Ambedkar made a deep study of all the major religions of the world between 21 years after he declared his conversion. The main reason for him taking such a long time was that he wanted more and more followers to convert with him at the time he converted. Ambedkar loved Buddhism because it has a coordinated form of three principles which is not found in any other religion. Buddhism teaches wisdom (the use of wisdom in place of superstition and supernaturalism), compassion (love) and Samata (equality). He said that man wants these things for an auspicious and happy life. God and the soul cannot save society. According to Ambedkar, true religion is the one whose center is man and morality, based on science or intellectual element, not God, the center of religion, the liberation of soul and salvation. At the same time, he said that the work of religion should be to rebuild the world and not to explain its origin and end. He was in favor of a democratic social system because he believed that in such a situation religion can become the guide of human life. He got all these things in only Buddhism.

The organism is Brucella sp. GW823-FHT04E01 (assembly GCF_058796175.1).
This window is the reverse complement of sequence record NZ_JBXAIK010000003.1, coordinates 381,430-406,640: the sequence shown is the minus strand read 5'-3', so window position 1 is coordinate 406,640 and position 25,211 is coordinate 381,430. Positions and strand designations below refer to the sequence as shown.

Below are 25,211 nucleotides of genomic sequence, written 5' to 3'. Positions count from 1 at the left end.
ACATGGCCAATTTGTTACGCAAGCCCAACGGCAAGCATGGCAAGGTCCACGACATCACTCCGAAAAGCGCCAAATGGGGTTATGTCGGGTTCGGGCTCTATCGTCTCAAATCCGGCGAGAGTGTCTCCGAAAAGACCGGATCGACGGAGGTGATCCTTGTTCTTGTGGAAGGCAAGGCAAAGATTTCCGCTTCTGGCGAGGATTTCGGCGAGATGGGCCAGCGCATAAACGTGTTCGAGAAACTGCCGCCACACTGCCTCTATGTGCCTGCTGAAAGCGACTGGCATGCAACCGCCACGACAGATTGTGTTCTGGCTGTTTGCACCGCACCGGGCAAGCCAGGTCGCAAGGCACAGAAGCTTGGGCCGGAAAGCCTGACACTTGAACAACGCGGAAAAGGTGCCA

Despite bitter criticism from Gandhi and Congress, Ambedkar's reputation was that of a unique scholar and jurist, due to which, after the independence of India on 15 August 1947, a new Congress-led government came into existence, he gave Ambedkar the first law of the country and Invited to serve as Minister of Justice, which he accepted. On 29 August 1947, Ambedkar was appointed to the post of the Chairman of the Drafting Committee of the Constitution for the creation of the new Constitution of independent India. In this work, Ambedkar's study of the early Buddhist Sangha customs and other Buddhist texts also came into use.
Ambedkar was a wise constitutional expert, having studied the constitutions of nearly 60 countries. Ambedkar is recognized as the "Father of the Constitution of India". In the Constituent Assembly, member of the drafting committee TT Krishnamachari said: